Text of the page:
Radicalism nowadays, whether of Muslim extremism or right wing militias, are more organized than the ‘student radicals’ ever were. Additionally, as Michael Douglas’ prophetic movie, Falling Down of 1993, foretold over two decades ago, we have moved into the era of the lone wolf extremist. The Shoe Bomber and Timothy McVeigh, although from diametrically different world views, were essentially more alike than different. They were loners, disaffected, politically warped individuals, who fell prey over a period of time to equally disaffected political extremist philosophies. This long wolf path is far more dangerous to detect and prevent or reach ideationally in order to help them out of the traps of extremist philosophies.
One mantra that I have never forgotten says ominously, “Violence is the last refuge of the hopeless.” This has become and will continue to be an important motivator for the disenfranchised and for those who feel cast aside by large social forces such as decline of past bedrock industries such as manufacturing, coal mining and other economic sectors that have been eroded to a shadow of their former power and reliable vast sources of employment in this country.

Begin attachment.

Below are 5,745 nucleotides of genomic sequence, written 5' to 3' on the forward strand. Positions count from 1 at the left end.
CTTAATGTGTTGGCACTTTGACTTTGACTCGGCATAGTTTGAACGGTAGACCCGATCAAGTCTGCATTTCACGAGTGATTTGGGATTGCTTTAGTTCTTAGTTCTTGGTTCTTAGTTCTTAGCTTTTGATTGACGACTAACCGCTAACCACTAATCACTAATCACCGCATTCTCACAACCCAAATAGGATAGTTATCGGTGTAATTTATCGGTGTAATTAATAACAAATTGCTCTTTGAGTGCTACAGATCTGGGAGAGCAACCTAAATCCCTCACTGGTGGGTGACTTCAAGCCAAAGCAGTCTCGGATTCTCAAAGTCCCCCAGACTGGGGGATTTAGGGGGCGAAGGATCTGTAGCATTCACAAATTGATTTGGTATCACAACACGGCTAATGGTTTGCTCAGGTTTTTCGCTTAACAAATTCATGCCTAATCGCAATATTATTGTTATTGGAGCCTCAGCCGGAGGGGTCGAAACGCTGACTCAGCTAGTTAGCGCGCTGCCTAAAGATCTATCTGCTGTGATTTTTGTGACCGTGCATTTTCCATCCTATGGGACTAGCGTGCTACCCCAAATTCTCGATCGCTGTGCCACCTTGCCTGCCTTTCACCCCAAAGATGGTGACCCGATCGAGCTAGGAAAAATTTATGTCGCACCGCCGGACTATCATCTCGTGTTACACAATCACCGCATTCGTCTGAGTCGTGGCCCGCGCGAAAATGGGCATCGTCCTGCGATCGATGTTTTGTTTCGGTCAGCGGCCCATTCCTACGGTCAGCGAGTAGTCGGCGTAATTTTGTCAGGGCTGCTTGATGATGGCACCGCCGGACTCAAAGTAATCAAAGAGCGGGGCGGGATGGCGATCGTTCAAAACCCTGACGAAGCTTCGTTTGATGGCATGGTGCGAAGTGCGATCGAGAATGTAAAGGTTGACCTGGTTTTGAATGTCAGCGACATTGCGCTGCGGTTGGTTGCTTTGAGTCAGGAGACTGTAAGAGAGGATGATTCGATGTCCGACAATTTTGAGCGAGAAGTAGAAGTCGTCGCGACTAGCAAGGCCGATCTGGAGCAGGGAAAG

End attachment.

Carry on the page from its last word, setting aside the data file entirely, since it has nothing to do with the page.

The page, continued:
It appears that the baseball park shooter in Arlington Virginia who shot and targeted Republican Congressional members was likely such a disaffected loner person. The very recent report late this week (June 15th week, 2017) that he may have had a list of Republican targets is unfortunately not surprising. Those who feel totally disenfranchised will blame and direct their frustrations that evolve into a rage that robs them of the ability to see their adopting murderous extremism as terribly wrong by any moral or ethical yardstick.
It seems to have been lost the awareness that ‘words do matter,’ and set the tone for public discourse in the social and political arenas.Caution in this regard has been lost by all quarters. This has very great import when we forget that the less mature, less controlled, less reasoned, and more vulnerable members of us, can be greatly motivated in bizarre and disturbing ways by acrimonious climates of discourse.